This Shabbat we celebrate Rosh Chodesh Cheshvan (the beginning of the new month of Cheshvan) – my Hebrew birthday – and read the story of Noah, that I read twenty years ago for my Bar Mitzvah.  That morning, as I remember it, I was beginning the third aliyah with the words “vay’hi hamabul” (and there was the Flood) when the skylight above the Torah reading table in B’nai Amoona’s sanctuary rattled with a large crack of thunder.  Auspicious timing. I spoke that morning about the Tower of Babel and its relevance for us as the internet and globalization were sweeping the world.  I am sure its allusions referred to now quaint and anachronistic topics like AOL, Buddy Lists, and dial-up modems.

Twenty years later, the lessons of the Tower of Babel still loom large, as does the Torah’s complicated relationship to humanity’s capacity and penchant for evil.  But the most resonant message for me from this parashah is meteorological, deeply rooted in the beginnings of fall.

Archaeologically and historically, we know that many cultures in the near East told stories of a Great Flood.  For scholars of religion, many such stories represent a polytheistic clash between the evil god of the sea and the benevolent god of the sun or specific empire.  The story of Noah and his ark filled with its animals may have served as a way of explaining how, exactly, the world as we know it matches up with the creation myths and the fauna that populate the earth.

In the Torah, however, the story seems to send an alternative message, one enhanced by its placement just after Sukkot in the early fall.  Last week’s creation narrative sets up an ordered universe manufactured by God.  This week’s flood narrative consciously mirrors the opening chapter of the Torah to undo that order.  As God separates the water above (sky) from the water below (oceans/lakes/seas) in creating the world, this separation is undone as the heavenly water pours unceasingly for forty days and forty nights into the water below.  The land that was set aside is once again covered by the water; the overcast gloom of the flood prohibits any knowledge of the sun, moon, and stars and dissolves the distinction between darkness and light; the vegetation and animals created by God are destroyed.  And then, after the flood, God assures not just Noah and his family but all of humanity for eternity that the reestablished order of creation will never again be disturbed.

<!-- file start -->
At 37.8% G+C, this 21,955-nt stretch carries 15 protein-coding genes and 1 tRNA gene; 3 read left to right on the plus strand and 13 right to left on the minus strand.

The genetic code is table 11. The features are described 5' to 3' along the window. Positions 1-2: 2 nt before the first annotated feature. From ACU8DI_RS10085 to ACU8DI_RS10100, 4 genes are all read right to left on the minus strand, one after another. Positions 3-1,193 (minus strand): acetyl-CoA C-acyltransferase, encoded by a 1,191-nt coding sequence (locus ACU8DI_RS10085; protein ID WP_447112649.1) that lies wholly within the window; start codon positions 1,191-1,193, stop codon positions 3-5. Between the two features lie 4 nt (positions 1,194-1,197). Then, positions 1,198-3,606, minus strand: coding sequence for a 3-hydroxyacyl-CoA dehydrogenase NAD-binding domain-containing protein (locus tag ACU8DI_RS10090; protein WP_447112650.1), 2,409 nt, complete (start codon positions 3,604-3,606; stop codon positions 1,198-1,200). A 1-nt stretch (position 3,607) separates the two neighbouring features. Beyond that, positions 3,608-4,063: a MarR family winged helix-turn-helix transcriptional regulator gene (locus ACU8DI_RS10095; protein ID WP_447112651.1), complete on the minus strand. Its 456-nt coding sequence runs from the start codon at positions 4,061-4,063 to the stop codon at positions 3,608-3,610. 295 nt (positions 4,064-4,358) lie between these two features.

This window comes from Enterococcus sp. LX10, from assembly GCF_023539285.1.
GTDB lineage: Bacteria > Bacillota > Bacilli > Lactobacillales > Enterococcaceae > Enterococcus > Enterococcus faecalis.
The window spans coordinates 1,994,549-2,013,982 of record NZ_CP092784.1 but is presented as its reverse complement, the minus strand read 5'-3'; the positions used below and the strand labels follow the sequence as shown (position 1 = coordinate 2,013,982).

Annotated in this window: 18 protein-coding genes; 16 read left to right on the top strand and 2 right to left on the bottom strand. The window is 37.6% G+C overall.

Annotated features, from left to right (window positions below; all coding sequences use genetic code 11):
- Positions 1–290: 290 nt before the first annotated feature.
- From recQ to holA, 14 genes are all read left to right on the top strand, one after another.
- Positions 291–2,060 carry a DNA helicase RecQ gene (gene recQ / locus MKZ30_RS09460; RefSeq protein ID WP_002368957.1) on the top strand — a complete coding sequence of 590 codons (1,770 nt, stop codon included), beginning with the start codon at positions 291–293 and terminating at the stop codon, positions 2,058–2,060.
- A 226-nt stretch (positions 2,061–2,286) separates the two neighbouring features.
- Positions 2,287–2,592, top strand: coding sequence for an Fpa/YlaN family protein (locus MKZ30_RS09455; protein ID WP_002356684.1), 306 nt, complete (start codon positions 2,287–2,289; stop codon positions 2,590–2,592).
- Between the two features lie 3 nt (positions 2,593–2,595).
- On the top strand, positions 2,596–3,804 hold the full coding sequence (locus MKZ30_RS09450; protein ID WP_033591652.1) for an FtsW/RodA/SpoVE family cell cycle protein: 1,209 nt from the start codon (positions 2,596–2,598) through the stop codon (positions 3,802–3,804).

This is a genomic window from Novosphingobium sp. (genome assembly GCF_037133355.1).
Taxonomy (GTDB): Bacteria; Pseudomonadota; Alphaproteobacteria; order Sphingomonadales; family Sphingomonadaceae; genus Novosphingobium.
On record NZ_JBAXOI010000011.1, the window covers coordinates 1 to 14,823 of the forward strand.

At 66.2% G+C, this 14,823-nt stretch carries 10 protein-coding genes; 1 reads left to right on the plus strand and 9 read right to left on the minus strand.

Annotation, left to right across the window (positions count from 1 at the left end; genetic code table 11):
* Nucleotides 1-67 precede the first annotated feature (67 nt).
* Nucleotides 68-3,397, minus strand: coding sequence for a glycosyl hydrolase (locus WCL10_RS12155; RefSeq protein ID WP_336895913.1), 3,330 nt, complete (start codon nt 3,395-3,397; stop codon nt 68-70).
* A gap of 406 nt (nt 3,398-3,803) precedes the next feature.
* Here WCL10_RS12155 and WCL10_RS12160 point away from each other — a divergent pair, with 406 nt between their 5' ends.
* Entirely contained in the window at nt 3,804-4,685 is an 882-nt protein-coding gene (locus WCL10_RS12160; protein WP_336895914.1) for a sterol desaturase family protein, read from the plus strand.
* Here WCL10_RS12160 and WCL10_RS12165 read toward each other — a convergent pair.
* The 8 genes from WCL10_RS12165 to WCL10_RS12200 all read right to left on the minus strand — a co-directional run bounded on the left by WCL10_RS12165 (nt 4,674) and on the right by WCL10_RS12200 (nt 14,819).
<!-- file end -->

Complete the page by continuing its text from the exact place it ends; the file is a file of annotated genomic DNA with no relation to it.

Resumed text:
Most dramatically in Mediterranean climates like those of Israel and much of the Middle East, but throughout temperate zones in both hemispheres, our weather has begun to change.  Nine days after we pray for rain on Shemini Atzeret, we receive the Torah’s unequivocal reassurance that the rainy season will be followed by another spring and summer, that the falling of the leaves and the chill in the air  will be followed by the blooming of trees and the blissful first warm breezes of March, or … June.

The story of Noah remains a cherished safety blanket for us all, a cautionary tale of how bad things can be when the world doesn’t work like it should and an assurance that it will.  Twenty years after becoming a Bar Mitzvah, having lost nearly an entire generation of grandparents, great-aunts and -uncles, and  cherished friends, while welcoming into my family’s life waves of new friends, life partners for me and my sister, and turning my parents into grandparents three times over, that reassurance is my welcome annual reminder that another year has passed and the world, however scary and new and seemingly off-balance, is working as it should.

And every rainbow I see, over Lake Buckatabon or the Northwoods, Lake Michigan, or on an airplane en route to Columbus, the Twin Cities, St. Louis, and more, reminds me of God’s promise and the relentless turning of the seasons.

Shabbat Shalom.